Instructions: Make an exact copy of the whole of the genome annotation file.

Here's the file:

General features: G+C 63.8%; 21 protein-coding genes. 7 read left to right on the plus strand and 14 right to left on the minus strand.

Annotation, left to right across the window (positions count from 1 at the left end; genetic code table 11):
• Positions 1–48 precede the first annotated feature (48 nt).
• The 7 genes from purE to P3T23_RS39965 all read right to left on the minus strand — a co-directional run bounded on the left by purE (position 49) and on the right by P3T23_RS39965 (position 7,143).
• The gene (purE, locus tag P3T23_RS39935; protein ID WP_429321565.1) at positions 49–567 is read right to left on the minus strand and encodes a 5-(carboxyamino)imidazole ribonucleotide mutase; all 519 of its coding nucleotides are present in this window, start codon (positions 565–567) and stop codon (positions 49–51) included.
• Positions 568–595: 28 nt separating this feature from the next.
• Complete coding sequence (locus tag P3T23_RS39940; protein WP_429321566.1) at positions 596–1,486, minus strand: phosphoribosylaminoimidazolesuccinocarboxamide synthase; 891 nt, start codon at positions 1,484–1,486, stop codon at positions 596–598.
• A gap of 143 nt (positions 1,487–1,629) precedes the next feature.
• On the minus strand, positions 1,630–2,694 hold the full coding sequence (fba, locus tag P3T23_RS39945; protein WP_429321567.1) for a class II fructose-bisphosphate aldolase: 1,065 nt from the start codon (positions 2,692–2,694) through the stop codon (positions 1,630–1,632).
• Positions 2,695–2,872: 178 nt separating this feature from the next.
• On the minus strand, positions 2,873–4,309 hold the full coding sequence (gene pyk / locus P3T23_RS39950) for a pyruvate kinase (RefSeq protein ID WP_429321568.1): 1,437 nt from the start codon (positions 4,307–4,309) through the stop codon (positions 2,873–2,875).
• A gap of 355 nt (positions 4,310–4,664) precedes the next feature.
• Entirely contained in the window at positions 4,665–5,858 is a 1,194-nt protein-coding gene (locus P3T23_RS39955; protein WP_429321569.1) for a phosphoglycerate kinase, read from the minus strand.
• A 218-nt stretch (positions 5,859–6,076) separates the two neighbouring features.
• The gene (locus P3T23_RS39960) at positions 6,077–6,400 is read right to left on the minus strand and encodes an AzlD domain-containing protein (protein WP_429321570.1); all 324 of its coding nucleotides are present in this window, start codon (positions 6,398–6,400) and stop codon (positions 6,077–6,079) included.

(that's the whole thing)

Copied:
General features: G+C 63.8%; 21 protein-coding genes. 7 read left to right on the plus strand and 14 right to left on the minus strand.

Annotation, left to right across the window (positions count from 1 at the left end; genetic code table 11):
• Positions 1–48 precede the first annotated feature (48 nt).
• The 7 genes from purE to P3T23_RS39965 all read right to left on the minus strand — a co-directional run bounded on the left by purE (position 49) and on the right by P3T23_RS39965 (position 7,143).
• The gene (purE, locus tag P3T23_RS39935; protein ID WP_429321565.1) at positions 49–567 is read right to left on the minus strand and encodes a 5-(carboxyamino)imidazole ribonucleotide mutase; all 519 of its coding nucleotides are present in this window, start codon (positions 565–567) and stop codon (positions 49–51) included.
• Positions 568–595: 28 nt separating this feature from the next.
• Complete coding sequence (locus tag P3T23_RS39940; protein WP_429321566.1) at positions 596–1,486, minus strand: phosphoribosylaminoimidazolesuccinocarboxamide synthase; 891 nt, start codon at positions 1,484–1,486, stop codon at positions 596–598.
• A gap of 143 nt (positions 1,487–1,629) precedes the next feature.
• On the minus strand, positions 1,630–2,694 hold the full coding sequence (fba, locus tag P3T23_RS39945; protein WP_429321567.1) for a class II fructose-bisphosphate aldolase: 1,065 nt from the start codon (positions 2,692–2,694) through the stop codon (positions 1,630–1,632).
• Positions 2,695–2,872: 178 nt separating this feature from the next.
• On the minus strand, positions 2,873–4,309 hold the full coding sequence (gene pyk / locus P3T23_RS39950) for a pyruvate kinase (RefSeq protein ID WP_429321568.1): 1,437 nt from the start codon (positions 4,307–4,309) through the stop codon (positions 2,873–2,875).
• A gap of 355 nt (positions 4,310–4,664) precedes the next feature.
• Entirely contained in the window at positions 4,665–5,858 is a 1,194-nt protein-coding gene (locus P3T23_RS39955; protein WP_429321569.1) for a phosphoglycerate kinase, read from the minus strand.
• A 218-nt stretch (positions 5,859–6,076) separates the two neighbouring features.
• The gene (locus P3T23_RS39960) at positions 6,077–6,400 is read right to left on the minus strand and encodes an AzlD domain-containing protein (protein WP_429321570.1); all 324 of its coding nucleotides are present in this window, start codon (positions 6,398–6,400) and stop codon (positions 6,077–6,079) included.